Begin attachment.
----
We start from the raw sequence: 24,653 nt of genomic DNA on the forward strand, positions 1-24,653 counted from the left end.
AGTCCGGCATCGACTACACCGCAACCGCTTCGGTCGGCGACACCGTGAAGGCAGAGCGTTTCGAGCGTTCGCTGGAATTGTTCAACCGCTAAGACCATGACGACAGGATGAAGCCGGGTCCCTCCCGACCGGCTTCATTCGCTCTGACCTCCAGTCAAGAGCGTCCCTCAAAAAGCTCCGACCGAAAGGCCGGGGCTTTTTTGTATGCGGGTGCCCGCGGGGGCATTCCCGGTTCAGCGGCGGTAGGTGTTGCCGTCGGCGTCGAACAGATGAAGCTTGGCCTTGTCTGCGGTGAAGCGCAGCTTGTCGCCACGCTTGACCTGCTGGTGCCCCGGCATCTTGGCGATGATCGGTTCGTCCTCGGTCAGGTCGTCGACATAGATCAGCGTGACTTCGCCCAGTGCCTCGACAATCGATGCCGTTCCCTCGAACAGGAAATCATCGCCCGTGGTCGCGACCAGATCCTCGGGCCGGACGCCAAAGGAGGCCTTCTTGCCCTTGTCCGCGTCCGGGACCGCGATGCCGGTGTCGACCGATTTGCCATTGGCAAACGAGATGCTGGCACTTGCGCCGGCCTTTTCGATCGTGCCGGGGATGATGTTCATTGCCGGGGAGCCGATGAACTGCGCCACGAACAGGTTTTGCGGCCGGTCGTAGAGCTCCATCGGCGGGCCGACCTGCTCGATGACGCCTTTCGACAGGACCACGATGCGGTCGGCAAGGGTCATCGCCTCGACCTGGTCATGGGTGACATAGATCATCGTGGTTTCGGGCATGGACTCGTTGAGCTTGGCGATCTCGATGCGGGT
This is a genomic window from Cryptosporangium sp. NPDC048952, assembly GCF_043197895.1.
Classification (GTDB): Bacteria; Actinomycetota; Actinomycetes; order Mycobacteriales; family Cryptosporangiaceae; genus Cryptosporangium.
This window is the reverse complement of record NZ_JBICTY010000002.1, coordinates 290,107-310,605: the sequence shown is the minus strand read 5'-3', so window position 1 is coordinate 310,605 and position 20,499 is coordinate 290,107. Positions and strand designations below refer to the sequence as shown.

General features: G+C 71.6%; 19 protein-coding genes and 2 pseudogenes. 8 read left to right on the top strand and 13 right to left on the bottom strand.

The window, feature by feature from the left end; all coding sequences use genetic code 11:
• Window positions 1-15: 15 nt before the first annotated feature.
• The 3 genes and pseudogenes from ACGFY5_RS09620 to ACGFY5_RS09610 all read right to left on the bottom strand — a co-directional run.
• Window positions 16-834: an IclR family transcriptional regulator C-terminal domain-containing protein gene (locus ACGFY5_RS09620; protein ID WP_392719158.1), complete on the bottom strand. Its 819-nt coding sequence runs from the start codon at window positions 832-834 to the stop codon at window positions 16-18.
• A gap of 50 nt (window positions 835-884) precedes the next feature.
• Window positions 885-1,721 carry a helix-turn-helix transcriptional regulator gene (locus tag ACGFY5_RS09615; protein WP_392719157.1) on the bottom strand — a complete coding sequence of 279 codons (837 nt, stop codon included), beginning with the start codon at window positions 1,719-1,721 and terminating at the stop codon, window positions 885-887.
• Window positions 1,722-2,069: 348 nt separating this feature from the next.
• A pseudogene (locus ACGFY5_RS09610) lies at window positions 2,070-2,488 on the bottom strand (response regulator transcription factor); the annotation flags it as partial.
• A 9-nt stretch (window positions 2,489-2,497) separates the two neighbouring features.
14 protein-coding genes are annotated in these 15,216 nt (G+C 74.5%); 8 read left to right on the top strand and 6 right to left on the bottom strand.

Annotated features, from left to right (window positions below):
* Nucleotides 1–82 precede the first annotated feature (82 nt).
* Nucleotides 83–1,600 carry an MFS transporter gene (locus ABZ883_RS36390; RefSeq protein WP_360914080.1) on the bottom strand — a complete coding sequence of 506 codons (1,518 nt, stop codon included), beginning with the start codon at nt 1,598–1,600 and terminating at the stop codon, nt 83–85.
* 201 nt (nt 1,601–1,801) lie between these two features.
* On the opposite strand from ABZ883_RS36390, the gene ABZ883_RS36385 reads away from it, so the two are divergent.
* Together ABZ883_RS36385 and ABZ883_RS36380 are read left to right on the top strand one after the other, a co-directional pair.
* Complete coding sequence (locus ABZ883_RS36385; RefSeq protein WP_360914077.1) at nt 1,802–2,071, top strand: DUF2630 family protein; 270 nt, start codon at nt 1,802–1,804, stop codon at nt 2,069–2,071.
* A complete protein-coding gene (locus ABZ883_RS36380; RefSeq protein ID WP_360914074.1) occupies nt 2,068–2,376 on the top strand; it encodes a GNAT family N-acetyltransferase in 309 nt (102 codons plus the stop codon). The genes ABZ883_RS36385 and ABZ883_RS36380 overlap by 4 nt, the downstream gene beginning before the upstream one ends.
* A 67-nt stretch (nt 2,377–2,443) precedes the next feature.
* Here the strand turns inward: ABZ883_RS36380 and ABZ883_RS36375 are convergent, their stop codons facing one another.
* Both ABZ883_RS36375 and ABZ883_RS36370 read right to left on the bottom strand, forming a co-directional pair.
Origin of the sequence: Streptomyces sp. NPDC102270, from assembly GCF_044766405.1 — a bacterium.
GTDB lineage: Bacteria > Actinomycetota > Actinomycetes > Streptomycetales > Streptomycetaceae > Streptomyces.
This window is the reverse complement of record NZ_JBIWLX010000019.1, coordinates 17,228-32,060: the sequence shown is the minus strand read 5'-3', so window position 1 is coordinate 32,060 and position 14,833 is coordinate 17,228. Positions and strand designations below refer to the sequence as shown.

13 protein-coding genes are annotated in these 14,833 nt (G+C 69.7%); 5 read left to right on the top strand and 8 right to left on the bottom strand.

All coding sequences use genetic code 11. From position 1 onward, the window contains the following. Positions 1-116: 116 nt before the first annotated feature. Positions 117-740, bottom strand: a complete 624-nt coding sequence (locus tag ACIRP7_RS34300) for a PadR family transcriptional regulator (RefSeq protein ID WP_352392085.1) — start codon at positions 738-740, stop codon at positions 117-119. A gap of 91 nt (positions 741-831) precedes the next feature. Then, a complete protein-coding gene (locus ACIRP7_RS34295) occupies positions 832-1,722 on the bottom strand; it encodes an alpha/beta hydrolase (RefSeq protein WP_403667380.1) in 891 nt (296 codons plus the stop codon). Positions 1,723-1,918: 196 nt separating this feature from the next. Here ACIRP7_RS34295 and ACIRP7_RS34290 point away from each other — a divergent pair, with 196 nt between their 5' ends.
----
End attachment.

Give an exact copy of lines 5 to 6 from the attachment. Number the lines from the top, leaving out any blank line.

This window is the reverse complement of record NZ_JBICTY010000002.1, coordinates 290,107-310,605: the sequence shown is the minus strand read 5'-3', so window position 1 is coordinate 310,605 and position 20,499 is coordinate 290,107. Positions and strand designations below refer to the sequence as shown.

General features: G+C 71.6%; 19 protein-coding genes and 2 pseudogenes. 8 read left to right on the top strand and 13 right to left on the bottom strand.